Way back in 2015, the US Office of Personnel Management (OPM) was electronically burgled, with hackers making off with 21.5 million records. That data included social security numbers, fingerprints, usernames, passwords and data from interviews conducted for background checks. Now, a woman from Maryland has admitted to using data from that breach to secure fraudulent loans through a credit union.
The US DoJ says that Karvia Cross "participated in and recruited others to engage in a fraudulent identity-theft scheme targeting" the Langley Federal Credit Union (LFCU). In 2015 - 2016, LFCU was inundated with loan applications that used the personal details of the individuals from the OPM database. The loans were approved, and paid out the money to the respective perpetrators of the fraud.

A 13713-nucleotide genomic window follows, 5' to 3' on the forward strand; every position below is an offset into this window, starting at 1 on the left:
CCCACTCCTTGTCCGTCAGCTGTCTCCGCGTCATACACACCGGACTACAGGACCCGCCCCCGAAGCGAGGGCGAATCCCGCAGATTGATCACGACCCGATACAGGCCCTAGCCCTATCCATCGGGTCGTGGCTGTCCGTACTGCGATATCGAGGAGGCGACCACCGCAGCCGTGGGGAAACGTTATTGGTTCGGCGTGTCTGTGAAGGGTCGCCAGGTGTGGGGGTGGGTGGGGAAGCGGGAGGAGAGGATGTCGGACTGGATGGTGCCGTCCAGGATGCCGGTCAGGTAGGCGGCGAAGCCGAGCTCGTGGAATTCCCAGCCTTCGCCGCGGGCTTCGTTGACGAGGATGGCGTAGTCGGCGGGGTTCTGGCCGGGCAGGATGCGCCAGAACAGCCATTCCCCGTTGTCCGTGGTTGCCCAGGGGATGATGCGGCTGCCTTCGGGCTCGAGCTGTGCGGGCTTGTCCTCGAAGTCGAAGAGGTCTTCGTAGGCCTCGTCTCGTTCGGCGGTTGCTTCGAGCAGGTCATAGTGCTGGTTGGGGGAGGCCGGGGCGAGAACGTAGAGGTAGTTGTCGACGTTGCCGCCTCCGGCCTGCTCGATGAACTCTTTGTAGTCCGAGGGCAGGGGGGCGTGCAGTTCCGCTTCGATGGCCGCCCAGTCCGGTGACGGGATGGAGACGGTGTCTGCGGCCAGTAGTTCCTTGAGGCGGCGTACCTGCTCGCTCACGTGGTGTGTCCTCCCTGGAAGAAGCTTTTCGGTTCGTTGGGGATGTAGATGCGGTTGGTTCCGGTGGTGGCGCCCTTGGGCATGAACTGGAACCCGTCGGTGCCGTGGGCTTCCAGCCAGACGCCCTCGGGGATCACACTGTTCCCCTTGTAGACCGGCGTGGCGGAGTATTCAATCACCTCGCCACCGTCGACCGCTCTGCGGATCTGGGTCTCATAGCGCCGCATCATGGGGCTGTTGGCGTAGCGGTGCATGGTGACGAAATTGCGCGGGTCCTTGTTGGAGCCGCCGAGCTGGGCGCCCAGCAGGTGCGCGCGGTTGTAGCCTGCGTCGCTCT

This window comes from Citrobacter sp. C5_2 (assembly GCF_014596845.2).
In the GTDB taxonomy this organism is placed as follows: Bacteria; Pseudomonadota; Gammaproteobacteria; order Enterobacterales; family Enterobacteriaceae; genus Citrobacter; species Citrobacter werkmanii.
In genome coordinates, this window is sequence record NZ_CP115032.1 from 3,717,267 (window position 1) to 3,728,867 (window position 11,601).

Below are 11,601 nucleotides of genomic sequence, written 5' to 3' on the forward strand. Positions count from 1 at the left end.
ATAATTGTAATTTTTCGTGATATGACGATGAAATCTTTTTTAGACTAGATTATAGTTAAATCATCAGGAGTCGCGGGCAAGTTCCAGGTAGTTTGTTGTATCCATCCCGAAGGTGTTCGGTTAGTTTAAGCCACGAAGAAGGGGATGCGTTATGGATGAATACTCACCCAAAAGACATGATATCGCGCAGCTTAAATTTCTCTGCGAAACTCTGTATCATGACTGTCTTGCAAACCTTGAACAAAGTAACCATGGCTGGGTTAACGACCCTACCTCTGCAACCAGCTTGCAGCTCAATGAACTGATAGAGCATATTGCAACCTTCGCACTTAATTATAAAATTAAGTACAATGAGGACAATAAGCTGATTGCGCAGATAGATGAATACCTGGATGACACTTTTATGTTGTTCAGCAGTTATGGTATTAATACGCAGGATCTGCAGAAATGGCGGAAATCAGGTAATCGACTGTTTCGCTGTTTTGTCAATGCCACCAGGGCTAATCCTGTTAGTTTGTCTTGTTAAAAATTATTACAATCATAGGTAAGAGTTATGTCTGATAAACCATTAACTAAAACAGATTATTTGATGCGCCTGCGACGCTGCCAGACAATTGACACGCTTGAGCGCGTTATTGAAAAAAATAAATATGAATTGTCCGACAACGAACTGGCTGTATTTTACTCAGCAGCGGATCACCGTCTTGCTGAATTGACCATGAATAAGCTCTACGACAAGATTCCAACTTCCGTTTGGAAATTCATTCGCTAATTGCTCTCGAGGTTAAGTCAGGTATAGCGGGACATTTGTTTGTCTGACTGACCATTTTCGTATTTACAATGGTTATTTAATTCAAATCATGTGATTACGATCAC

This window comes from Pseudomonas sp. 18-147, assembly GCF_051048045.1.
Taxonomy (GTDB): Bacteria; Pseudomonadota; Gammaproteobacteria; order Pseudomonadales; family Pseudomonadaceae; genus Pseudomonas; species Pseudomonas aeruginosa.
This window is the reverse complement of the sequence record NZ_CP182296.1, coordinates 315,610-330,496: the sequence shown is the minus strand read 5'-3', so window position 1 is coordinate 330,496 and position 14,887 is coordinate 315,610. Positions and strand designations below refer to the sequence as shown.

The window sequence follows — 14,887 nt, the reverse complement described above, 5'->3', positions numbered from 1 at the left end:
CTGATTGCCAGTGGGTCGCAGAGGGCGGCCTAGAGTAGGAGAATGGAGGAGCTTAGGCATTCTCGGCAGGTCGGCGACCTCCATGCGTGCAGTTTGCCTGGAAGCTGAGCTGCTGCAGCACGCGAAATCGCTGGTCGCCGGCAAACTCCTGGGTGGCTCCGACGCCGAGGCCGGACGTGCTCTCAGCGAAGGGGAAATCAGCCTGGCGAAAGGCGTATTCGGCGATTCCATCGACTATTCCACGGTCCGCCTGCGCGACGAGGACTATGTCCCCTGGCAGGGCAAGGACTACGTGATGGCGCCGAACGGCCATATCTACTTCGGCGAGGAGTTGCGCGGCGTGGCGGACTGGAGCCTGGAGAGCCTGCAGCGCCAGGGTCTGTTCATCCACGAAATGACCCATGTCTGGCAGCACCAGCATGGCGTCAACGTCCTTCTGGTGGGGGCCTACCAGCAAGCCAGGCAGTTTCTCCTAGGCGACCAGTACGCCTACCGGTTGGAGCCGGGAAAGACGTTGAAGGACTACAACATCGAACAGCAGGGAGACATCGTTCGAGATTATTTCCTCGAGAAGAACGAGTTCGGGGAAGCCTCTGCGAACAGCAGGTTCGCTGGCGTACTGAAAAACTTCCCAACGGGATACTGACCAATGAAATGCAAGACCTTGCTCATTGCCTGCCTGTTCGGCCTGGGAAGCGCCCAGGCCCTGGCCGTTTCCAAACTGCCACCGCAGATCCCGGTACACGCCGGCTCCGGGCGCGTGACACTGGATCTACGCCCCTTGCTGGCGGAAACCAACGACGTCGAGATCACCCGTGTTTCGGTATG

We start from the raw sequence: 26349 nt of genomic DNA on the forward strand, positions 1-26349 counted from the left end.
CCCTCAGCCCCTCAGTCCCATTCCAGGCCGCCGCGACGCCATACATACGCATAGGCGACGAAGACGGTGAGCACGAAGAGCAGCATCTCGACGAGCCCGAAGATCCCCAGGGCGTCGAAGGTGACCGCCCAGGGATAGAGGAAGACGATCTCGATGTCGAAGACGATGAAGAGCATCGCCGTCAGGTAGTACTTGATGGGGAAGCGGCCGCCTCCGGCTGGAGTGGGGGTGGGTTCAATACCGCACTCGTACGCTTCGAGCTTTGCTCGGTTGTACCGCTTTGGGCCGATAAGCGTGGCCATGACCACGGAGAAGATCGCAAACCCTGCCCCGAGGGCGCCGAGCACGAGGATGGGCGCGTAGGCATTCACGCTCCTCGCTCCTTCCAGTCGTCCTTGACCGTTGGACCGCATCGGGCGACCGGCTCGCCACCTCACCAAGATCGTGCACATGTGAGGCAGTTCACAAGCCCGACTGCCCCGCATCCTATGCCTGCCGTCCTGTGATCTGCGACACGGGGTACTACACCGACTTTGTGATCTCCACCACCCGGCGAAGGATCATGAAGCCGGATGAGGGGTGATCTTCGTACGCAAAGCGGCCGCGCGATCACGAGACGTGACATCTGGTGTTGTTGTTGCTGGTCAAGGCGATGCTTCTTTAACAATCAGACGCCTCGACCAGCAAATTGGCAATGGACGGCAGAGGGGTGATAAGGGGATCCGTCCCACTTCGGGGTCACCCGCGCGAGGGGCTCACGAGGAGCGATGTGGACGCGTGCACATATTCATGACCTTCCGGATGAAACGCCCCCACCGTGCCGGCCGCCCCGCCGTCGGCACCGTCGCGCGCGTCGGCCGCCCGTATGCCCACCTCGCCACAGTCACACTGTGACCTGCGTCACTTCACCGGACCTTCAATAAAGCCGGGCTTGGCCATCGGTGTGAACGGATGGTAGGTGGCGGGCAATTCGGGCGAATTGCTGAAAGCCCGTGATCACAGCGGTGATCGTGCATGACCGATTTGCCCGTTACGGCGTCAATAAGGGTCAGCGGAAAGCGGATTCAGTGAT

Conspiracy to commit bank fraud and aggravated identity theft are the two crimes that Cross has copped to, and faces a jail term of between two and 30 years. Another member of the group, Marlon McKnight, pleaded guilty to the same charges on June 11th and, like Cross, sentencing has still to be determined.
Reuters asked the obvious question: how did the pair get hold of this raft of stolen data, but the DoJ has yet to comment. If they committed the hack that grabbed all of this information, then they must also have the rest stored somewhere. If, however, they purchased it on the black market, then perhaps they can point us to those who did commit the act in the first place.